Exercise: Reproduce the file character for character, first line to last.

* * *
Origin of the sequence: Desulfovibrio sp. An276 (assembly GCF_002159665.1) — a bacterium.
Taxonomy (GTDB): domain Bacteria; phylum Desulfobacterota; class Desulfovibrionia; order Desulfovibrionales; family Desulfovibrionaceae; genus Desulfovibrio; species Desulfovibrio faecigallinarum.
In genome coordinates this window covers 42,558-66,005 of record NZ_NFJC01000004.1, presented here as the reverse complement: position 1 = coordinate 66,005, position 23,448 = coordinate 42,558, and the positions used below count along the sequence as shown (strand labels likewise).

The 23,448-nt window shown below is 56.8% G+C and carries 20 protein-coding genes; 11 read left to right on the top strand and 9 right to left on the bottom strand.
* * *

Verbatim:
Origin of the sequence: Desulfovibrio sp. An276 (assembly GCF_002159665.1) — a bacterium.
Taxonomy (GTDB): domain Bacteria; phylum Desulfobacterota; class Desulfovibrionia; order Desulfovibrionales; family Desulfovibrionaceae; genus Desulfovibrio; species Desulfovibrio faecigallinarum.
In genome coordinates this window covers 42,558-66,005 of record NZ_NFJC01000004.1, presented here as the reverse complement: position 1 = coordinate 66,005, position 23,448 = coordinate 42,558, and the positions used below count along the sequence as shown (strand labels likewise).

The 23,448-nt window shown below is 56.8% G+C and carries 20 protein-coding genes; 11 read left to right on the top strand and 9 right to left on the bottom strand.